How The End First Showed

(Wisconsin Poetry Series)

Crafting raw memories into restrained and compact verse, D. M. Aderibigbe traces the history of domestic and emotional abuse against women in his family. A witnessing son, grandson, nephew, and brother, he rejects the tradition of praise songs for the honored father, refusing to offer tribute to men who dishonor their wives.

Widening his gaze to capture the moral rhythms of life in Lagos, he embraces themes of love, spirituality, poverty, compassion, sickness, and death. Aderibigbe offers both an extended elegy for his mother and poems addressed to children of the African continent, poems that speak to the past that has made them.

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“In the urgent, abrupt, incantational poems of D. M. Aderibigbe, an essential gesture is simile: the explicit, striving word ‘like’ recurs often. And in every poem Aderibigbe thinks in metaphor. In a world of difference, amid unique strokes of memory and abandonment, violence and love, that action of likeness attains spiritual force.” 

“A debut that electrifies and ignites beacons of much-needed understanding through even the darkest of days. These memorable poems twist and tumble across entire countries while making maps of love and heartbreak. A brilliant beginning. Remember this name: Aderibigbe.” 

“How the End First Showed  by D.M. Aderibigbe is a powerful testament to the women in his family — especially his grandmother and mother — who were abused for years by the men they loved. Aderibigbe, who grew up in Lagos, Nigeria, won the Brittingham Prize for this striking collection. The book quietly challenges his native country’s entrenched ideas about male supremacy and shows how the strength and resilience of women help repair what has been broken. As he examines a painful legacy and questions the present, he creates remarkably memorable poems and posits haunting questions.”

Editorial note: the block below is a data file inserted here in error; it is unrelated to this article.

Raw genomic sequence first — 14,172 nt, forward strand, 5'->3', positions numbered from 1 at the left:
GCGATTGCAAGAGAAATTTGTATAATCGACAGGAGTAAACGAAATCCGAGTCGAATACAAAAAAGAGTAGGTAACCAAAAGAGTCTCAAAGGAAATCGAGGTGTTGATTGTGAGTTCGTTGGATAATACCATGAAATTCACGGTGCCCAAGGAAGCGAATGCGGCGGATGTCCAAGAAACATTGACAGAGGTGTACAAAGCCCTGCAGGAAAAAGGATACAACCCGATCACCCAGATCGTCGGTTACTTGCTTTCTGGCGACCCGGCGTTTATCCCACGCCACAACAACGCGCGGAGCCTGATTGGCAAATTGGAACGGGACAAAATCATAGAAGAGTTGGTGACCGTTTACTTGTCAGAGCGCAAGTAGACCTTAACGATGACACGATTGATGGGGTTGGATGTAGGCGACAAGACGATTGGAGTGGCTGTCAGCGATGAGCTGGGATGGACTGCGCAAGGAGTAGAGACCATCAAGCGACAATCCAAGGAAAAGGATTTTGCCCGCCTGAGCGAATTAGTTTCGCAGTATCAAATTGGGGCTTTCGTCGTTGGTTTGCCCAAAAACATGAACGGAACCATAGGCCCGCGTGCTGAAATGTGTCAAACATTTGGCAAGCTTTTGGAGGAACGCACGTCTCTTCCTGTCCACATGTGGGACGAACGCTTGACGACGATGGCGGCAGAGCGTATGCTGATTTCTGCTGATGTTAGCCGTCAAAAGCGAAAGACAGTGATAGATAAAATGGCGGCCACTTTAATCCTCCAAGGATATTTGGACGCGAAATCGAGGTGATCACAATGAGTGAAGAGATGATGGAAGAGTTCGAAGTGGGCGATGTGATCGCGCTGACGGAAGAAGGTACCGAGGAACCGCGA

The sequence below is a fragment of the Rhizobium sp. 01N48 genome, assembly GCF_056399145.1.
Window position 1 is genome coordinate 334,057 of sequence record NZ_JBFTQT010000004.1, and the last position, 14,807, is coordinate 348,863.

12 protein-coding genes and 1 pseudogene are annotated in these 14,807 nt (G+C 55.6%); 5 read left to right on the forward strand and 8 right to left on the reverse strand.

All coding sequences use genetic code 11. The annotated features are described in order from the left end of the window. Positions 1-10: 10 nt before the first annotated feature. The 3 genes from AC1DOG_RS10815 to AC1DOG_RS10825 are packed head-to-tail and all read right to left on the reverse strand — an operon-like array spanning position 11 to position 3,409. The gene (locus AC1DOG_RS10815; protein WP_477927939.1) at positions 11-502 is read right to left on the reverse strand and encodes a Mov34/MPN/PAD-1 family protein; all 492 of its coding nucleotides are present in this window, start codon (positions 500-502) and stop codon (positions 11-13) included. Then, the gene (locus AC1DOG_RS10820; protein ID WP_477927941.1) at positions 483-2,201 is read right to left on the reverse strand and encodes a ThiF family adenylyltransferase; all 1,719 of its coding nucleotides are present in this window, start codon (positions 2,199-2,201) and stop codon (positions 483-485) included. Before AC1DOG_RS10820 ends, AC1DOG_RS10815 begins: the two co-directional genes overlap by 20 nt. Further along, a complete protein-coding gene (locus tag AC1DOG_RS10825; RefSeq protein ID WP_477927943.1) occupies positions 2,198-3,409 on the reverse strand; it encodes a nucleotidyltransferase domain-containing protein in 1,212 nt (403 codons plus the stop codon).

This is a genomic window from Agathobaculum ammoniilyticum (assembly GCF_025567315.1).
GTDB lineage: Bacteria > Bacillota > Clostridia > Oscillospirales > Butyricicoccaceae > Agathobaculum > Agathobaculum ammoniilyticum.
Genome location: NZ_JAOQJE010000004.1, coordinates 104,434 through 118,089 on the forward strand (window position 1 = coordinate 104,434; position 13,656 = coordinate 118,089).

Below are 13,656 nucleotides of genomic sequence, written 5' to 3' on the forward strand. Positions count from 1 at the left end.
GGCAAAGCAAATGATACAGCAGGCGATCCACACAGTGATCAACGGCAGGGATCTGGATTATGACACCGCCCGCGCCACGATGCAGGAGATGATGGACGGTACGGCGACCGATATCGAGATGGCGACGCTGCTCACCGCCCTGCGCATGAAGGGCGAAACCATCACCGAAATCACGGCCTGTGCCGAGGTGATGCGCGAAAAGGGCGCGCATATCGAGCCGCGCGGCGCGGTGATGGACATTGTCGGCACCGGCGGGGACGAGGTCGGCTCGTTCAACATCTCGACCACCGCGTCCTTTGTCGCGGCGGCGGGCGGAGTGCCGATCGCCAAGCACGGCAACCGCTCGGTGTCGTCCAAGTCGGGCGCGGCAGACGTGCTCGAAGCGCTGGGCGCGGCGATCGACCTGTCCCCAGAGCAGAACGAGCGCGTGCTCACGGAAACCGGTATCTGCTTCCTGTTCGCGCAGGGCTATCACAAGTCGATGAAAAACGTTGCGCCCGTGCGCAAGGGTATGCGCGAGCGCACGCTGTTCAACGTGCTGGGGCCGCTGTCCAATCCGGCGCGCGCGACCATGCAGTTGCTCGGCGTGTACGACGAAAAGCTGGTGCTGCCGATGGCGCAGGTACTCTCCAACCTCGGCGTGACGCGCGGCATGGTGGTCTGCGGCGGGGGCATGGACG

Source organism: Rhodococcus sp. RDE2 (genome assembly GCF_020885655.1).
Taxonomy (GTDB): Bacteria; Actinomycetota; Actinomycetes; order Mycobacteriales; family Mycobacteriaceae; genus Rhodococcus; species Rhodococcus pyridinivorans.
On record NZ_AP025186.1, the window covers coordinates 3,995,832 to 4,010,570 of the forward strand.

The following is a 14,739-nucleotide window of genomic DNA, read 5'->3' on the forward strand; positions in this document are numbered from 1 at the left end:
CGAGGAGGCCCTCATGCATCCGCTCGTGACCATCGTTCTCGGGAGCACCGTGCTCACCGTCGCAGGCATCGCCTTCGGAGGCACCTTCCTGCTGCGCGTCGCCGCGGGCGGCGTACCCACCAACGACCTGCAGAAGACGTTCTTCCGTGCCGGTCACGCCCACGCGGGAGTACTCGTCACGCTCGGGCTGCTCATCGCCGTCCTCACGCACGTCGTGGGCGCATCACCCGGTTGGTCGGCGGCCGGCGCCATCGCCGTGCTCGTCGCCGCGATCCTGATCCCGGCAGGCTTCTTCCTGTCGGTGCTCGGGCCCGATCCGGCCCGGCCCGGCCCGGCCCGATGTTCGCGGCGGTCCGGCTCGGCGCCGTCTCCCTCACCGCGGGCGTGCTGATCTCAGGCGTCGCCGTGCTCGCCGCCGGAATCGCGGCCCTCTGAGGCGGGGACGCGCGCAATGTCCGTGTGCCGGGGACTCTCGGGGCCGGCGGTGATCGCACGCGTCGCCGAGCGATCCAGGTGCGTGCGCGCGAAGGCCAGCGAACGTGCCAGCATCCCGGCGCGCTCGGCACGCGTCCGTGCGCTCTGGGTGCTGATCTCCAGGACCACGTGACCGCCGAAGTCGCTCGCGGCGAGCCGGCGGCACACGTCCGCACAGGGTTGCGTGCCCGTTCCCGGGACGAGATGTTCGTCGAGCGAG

“The poems in Nigerian poet D.M. Aderibigbe’s debut collection, “How The End First Showed,’’ out this month from University of Wisconsin Press, where it won the Brittingham Prize in Poetry, center around his mother, his grandmother. They are odes to these women and bottomless laments for the physical abuse they suffered. Aderibigbe, grew up in Lagos and got his MFA in poetry at Boston University, and this collection is a sinewy, frank, and luminous examination of violence and love, a reckoning with what was and what could be. “I’ll rewrite my childhood./ Amputating my father’s hands/ and legs with ink, like rebels/ chop innocuous civilians.” Poetry becomes a means of power, tribute, sense-making. There is brutality here, and pure beauty as well.”

“The poetry he (D.M. Aderibigbe) writes carries universal appeal…How the End First Showed is not merely a collection of Nigerian poems, it is an effort to forge transnational literature.”

Aderibigbe writes with a beautiful simile and chilling rhythm about the domestic violence he witnessed as a child.

“By speaking to the strength and willpower possessed by motherly figures like grandmother, mother, aunt and sister, he is giving a voice to the women who were silenced by abuse.” 

“Throughout this collection, Aderibigbe remakes family stories handed down through generations and across continents into poems with jagged edges that rip at his cultural and familial patrimony.”